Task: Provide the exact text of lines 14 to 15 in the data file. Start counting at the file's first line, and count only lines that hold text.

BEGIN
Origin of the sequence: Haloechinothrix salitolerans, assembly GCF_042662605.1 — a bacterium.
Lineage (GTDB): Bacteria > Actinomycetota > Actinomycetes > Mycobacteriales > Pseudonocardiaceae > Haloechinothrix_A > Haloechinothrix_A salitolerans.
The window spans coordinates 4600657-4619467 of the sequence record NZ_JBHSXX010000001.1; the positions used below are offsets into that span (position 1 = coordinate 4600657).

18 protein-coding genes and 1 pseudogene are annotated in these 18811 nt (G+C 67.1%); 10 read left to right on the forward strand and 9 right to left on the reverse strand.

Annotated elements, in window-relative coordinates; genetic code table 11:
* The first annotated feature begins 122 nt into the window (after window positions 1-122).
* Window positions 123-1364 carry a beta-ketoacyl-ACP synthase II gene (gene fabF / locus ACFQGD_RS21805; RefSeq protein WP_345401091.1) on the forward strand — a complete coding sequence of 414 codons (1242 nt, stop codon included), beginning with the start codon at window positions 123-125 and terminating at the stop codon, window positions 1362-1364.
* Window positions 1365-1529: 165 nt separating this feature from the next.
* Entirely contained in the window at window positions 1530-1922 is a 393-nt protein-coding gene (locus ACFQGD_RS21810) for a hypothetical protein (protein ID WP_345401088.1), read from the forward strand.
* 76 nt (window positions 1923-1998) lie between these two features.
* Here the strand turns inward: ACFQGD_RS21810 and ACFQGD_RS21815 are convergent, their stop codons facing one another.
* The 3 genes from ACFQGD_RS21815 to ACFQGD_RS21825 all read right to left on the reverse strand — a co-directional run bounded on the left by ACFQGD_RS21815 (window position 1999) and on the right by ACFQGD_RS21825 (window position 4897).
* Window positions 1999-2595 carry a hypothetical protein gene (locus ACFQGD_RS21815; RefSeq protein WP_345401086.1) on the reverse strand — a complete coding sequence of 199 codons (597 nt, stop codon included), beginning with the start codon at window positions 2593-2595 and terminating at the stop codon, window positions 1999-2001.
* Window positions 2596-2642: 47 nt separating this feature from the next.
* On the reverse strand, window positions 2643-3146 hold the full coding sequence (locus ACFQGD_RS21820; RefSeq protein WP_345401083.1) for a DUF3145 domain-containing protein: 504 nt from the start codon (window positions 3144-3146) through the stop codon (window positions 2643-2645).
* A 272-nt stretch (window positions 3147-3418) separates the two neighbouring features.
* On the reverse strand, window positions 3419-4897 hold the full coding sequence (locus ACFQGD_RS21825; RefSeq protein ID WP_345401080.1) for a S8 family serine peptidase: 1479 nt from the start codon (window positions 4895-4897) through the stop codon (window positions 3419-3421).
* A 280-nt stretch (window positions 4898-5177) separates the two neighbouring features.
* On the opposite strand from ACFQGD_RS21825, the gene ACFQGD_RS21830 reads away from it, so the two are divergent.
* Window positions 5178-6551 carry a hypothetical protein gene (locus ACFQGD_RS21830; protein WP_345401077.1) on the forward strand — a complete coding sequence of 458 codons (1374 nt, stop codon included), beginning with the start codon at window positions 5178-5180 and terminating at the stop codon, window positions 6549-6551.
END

* Window positions 2596-2642: 47 nt separating this feature from the next.
* On the reverse strand, window positions 2643-3146 hold the full coding sequence (locus ACFQGD_RS21820; RefSeq protein WP_345401083.1) for a DUF3145 domain-containing protein: 504 nt from the start codon (window positions 3144-3146) through the stop codon (window positions 2643-2645).